An employment lawyer should review the draft policy statement to ensure the wording is clear and comprehensive.

  1.     Establish procedures for dealing with harassment incidents and complaints in the workplace.

The policy should explain:

  • the confidential procedure for reporting incidents,
  • the process and time frame for conducting an investigation,
  • the roles and responsibilities of employers, supervisors, workers, investigators, witnesses, and others in the investigation,
  • the expectation to cooperate with an investigator and provide details of acts of bullying or harassment they have experienced or witnessed,
  • interim measures to limit the potential for harassment or retaliation during the investigation,
  • the type of corrective action or consequences that might follow an investigation, including warnings, discipline, suspension or termination, and
  • record-keeping requirements.
  1.     Educate the workforce.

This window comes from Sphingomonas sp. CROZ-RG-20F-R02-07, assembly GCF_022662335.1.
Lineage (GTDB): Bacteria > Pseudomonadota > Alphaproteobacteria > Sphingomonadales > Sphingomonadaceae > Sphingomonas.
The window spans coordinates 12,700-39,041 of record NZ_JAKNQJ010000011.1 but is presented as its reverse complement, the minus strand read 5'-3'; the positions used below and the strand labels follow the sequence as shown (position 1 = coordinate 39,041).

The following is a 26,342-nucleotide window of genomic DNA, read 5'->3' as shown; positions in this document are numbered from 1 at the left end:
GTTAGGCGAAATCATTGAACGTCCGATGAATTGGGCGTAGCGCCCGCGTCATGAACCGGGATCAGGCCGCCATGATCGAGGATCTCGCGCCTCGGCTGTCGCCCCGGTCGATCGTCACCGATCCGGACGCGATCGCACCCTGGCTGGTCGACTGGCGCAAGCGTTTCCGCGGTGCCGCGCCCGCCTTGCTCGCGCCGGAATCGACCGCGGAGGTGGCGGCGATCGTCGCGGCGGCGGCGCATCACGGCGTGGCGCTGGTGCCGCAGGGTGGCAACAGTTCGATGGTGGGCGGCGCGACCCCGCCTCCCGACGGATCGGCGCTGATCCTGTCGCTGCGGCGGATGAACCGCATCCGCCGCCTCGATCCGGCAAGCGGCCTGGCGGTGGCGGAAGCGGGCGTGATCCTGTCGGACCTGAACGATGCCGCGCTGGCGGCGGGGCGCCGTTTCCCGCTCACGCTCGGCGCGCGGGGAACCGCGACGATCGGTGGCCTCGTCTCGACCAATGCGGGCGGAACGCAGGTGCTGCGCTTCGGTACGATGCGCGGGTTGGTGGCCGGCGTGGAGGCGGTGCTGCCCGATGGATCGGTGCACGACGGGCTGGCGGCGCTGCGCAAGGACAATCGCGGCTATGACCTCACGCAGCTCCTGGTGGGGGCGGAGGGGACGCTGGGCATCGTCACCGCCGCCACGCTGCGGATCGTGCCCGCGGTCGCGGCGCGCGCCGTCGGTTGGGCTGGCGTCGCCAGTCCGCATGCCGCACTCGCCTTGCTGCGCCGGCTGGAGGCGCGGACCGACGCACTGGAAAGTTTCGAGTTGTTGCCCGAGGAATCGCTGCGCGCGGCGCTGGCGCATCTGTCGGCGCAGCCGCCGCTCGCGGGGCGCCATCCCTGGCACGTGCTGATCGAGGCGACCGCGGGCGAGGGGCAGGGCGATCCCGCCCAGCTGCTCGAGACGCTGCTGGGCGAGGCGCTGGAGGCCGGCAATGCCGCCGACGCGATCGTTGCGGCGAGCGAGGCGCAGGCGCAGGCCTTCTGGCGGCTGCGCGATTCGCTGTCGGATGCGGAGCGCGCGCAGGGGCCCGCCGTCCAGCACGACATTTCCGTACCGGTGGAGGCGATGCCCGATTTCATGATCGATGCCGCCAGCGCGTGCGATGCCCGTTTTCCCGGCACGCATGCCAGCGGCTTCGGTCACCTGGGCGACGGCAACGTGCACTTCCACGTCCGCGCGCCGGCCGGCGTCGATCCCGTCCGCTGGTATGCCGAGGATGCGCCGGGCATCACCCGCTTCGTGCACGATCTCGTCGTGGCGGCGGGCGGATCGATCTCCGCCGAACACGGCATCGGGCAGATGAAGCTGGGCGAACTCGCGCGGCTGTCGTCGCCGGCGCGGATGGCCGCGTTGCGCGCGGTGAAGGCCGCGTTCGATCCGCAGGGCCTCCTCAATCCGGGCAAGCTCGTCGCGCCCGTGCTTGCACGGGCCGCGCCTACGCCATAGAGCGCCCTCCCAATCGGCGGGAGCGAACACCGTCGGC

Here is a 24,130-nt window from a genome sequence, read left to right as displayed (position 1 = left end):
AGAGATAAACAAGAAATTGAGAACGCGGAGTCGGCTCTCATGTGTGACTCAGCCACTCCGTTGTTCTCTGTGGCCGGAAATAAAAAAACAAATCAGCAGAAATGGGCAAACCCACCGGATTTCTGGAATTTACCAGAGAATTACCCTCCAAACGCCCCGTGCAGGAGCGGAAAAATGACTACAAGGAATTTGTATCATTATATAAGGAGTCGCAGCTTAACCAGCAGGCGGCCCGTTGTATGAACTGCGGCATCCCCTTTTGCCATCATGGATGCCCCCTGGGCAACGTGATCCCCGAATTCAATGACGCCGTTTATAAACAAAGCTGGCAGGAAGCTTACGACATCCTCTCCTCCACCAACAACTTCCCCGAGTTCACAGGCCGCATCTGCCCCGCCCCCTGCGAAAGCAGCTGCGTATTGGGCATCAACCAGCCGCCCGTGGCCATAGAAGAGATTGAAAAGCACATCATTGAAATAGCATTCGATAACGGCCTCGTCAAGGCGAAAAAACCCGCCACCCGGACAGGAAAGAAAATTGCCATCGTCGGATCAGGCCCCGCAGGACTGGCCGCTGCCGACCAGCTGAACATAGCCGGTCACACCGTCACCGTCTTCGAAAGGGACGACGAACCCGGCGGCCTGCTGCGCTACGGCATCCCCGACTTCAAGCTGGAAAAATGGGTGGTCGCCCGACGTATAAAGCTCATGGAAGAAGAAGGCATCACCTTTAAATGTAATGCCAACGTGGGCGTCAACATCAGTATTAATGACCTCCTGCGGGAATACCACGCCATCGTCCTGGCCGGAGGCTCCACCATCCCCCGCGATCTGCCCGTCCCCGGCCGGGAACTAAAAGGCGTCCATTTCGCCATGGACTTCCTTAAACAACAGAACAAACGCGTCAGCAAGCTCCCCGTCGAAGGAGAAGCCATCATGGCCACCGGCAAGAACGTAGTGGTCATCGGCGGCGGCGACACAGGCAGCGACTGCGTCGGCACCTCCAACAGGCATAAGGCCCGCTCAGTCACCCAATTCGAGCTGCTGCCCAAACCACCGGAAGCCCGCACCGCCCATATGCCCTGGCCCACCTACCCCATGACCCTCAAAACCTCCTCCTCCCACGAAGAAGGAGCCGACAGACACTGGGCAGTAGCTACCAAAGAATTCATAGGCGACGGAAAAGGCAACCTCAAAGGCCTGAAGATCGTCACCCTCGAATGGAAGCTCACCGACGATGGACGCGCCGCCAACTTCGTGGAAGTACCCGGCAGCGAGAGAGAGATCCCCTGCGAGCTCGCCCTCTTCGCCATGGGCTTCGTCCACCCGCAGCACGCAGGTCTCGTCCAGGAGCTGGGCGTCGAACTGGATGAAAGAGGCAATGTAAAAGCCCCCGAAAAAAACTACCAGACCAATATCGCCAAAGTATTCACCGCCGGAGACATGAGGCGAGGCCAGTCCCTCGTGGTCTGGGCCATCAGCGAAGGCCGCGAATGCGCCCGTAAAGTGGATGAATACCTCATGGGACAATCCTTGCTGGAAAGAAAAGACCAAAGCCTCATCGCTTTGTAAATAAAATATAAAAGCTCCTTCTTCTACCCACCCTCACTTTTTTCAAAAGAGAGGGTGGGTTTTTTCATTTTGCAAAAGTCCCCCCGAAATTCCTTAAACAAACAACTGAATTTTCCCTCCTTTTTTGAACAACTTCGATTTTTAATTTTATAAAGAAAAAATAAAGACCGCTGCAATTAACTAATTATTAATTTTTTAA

Inform all workers about the policies and make copies available. Provide courses and training on identifying, reporting and responding to harassment in the workplace. This might require the involvement of an external consulting service.

  1.     Implement the policies and procedures.

If a complaint is received, refer to the policies and follow the procedures that are in place. Respond to accusations in a prompt, discrete and objective manner. Implementing the policy will ensure the investigation is thorough, impartial, and confidential. Explain the expected timeline and overall process to the complainant, and the accused.

Investigate the allegations thoroughly and in a timely manner. Gather and record all of the evidence available, including emails, witness statements, and other records. Evaluate and assess all of the information and evidence, taken as a whole.